Conservatives don't want to be caught in the web of failed nostrums of Vietnam. We won't wait for Islam to be reformed or to win the hearts and minds of the mullahs in Tehran. We don't consider Islam unreformable; but we understand that it is unreformable by non-Muslims. And we understand that the only way to spur Muslims to accomplish that reformation is to break the hold radical Islam has over a growing number of nations.
Fire the neocons, Mr. President, and reject their theories. Turn your thinking back to October 2000. Order Gen. Petraeus to do what is necessary for now in Iraq, and turn our military and intelligence establishments’ attention to the nations that surround it.

Stop thinking about how to not lose. Think about how to win.

Mr. Babbin is the editor of Human Events. He served as a deputy undersecretary of defense in President George H.W. Bush's administration. He is the author of "In the Words of our Enemies"(Regnery,2007) and (with Edward Timperlake) of "Showdown: Why China Wants War with the United States" (Regnery, 2006) and "Inside the Asylum: Why the UN and Old Europe are Worse than You Think" (Regnery, 2004). E-mail him at

Breeding the dogs of war

The Nuclear Sphinx of Tehran: Mahmoud Ahmadinejad and the State of Iran
By Yossi Melman and Meir Javedanfar
Yossi Melman, a veteran Haaretz investigative journalist, and Meir Javedanfar, an Iranian-born political analyst, have provided both a detailed study of Iranian President Mahmoud Ahmadinejad, and a comprehensive survey of the Iranian nuclear program.

The book's first three chapters center on the life of the man considered to be today's greatest threat to Israel and the West. Ahmadinejad is largely absent from the second part which, beginning with the efforts of the shah, gives a detailed account of the Iranian nuclear endeavor.
Ahmadinejad, who was elected president in 2005 and is expected to serve until 2009, was born in the village of Aradan on October 28, 1956. His father was a blacksmith, and his parents were materially troubled and extremely religious. He was taken as a young child to one of the poorest neighborhoods of Teheran, where he showed outstanding industry and ambition. Devoted to his family, modest in his personal life (in contrast to many of his corrupt political rivals) and an excellent student, in 1975 he enrolled at the University of Science and Technology close to his family home in Narmak. There he was a founder and active member of the Islamic Student Union, and his anti-shah activities put him in contact with Lebanese Shi'ite militants. Some claim Ahmadinejad was directly involved in seizing the US Embassy in Teheran in September 1979. The authors, however, say that it's impossible to substantiate this claim. In much the same way they say the accusation as to his not having actively participated in the Iran-Iraq war is also not provable. So too with another accusation in regard to his planning the 1989 murder of Iranian dissidents in Vienna.
Ahmadinejad's rise to the top came after he occupied a series of government posts. At one point he was governor-general of the province of Ardebil, at another a popular teacher at his old school, the University of Science and Technology. In his next post, as mayor of Teheran, he was widely admired as a hard-working problem solver. He also built many monuments commemorating the Iranian soldiers who had fallen in the war with Iraq.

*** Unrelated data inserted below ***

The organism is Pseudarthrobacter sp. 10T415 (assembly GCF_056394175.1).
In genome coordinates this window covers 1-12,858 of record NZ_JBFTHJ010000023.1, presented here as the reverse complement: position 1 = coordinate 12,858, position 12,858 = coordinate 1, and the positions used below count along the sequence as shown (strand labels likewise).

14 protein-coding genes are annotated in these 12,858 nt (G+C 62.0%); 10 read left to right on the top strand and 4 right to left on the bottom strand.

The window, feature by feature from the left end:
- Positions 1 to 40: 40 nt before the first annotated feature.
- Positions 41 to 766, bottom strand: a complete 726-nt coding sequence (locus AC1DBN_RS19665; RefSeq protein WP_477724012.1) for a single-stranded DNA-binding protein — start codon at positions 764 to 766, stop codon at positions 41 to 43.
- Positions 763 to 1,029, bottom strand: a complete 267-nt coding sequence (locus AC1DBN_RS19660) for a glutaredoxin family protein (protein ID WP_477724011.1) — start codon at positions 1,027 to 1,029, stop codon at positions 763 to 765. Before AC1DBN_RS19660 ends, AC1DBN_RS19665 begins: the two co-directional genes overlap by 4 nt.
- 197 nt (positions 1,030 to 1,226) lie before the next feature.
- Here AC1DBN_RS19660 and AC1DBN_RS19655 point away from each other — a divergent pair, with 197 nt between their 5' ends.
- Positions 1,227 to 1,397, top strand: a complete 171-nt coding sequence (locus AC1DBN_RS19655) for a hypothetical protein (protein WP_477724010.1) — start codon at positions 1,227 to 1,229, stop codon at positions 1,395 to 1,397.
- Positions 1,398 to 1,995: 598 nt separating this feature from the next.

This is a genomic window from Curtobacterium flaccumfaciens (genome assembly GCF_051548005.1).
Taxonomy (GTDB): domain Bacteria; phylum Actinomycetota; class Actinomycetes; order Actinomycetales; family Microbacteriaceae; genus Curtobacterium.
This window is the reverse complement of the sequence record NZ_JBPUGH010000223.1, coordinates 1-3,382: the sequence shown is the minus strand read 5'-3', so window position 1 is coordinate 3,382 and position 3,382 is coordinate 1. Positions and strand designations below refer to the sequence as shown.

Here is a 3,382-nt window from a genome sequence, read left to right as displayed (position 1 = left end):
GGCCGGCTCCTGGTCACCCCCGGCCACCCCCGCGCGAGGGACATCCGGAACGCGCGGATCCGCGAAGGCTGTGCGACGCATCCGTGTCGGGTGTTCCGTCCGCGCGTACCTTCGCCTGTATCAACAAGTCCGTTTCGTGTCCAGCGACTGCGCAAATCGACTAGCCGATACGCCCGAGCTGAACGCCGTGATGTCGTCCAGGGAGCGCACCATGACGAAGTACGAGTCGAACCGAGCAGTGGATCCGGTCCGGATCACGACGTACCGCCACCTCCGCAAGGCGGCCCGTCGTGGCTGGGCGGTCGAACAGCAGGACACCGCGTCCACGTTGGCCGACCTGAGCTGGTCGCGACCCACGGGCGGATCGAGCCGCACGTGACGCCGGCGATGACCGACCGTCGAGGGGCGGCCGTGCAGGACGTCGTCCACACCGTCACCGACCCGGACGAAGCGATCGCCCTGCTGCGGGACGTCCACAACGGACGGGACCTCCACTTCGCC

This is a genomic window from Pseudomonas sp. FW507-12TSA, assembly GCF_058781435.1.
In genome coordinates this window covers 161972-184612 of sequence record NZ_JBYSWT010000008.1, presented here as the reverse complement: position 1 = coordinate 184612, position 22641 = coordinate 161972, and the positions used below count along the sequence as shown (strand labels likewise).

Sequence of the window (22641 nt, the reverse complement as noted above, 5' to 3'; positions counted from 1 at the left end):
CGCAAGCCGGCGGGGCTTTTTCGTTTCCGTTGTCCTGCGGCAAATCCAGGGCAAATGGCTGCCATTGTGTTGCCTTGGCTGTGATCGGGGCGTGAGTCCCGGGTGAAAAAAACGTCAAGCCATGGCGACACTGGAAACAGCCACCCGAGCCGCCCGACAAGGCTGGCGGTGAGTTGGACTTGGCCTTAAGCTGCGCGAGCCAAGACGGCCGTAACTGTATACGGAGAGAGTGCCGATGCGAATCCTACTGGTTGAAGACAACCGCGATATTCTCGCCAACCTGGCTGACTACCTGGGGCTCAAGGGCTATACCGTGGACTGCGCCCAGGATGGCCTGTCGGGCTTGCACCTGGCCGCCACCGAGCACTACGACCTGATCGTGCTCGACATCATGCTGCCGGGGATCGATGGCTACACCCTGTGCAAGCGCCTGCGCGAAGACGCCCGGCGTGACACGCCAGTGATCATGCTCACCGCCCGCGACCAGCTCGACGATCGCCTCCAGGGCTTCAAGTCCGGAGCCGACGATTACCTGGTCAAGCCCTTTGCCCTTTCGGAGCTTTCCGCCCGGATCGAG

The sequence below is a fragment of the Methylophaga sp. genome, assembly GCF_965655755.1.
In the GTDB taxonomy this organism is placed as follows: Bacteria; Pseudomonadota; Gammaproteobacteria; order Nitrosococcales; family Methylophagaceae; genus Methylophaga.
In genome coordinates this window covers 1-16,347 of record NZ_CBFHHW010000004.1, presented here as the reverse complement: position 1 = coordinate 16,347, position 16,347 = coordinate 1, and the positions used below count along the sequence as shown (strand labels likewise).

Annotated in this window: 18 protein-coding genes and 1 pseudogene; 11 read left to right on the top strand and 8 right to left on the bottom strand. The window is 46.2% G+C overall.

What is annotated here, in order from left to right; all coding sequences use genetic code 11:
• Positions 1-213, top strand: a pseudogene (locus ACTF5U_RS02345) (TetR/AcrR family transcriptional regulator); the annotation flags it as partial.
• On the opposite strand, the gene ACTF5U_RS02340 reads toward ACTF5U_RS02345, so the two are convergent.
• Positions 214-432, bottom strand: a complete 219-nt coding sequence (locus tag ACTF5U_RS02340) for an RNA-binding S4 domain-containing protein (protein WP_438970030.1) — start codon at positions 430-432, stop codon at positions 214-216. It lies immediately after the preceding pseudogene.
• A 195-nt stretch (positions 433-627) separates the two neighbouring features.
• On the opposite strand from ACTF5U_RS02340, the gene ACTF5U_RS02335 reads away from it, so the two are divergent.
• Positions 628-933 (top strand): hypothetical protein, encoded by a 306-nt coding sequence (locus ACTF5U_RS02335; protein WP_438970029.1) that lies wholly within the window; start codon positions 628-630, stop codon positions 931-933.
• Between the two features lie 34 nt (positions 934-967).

One of the major reasons for Ahmadinejad's success as mayor was his attack on corruption. The authors point to the major deterioration in Teheran's quality of life in the years after the Shah. There were major increases in noise and air pollution, traffic congestion and crime. The inability to refurbish their aircraft made Iranian airlines among the most unsafe in the world. The country's medical services deteriorated. Bureaucracy worsened. Despite the regime's preaching of puritanical virtues, the streets of the capital filled with tens of thousands of prostitutes from poor urban families. Surprisingly, this major exporter of oil and gas lacks refining capacity, and has known fuel shortages.

It is generally considered that Ahmadinejad hasn't done a good job in confronting the nation's internal challenges, and that his focus on foreign relations is an effort to divert attention from this.

Part of this obsession with foreign affairs has been his denial of the Holocaust, and his repeated statements about wiping Israel off the map. Though there have been repeated clarifications from various spokesmen and defenders, it is clear that he is obsessed by Israel and the Jews, and will do whatever he can to eliminate the Jewish state. As he has gone from success to success with incredible determination, the threat he presents is clearly one which should be taken seriously.

In this connection a most troubling chapter of the book deals with Ahmadinejad's close relations with the messianic teacher Mohammed Taghi Mesbah Yazid. The doctrine that speaks of a great war between Gog and Magog preceding the coming of the 12th Mahdi and the subsequent Islamic conquest of the world is one Ahmadinejad apparently subscribes to. Violent global conflict is thus for him not something to be avoided, but rather to be welcomed and induced. Yazid's doctrine suggests extraordinary human efforts might hasten the catastrophic events connected with the appearance of the Mahdi.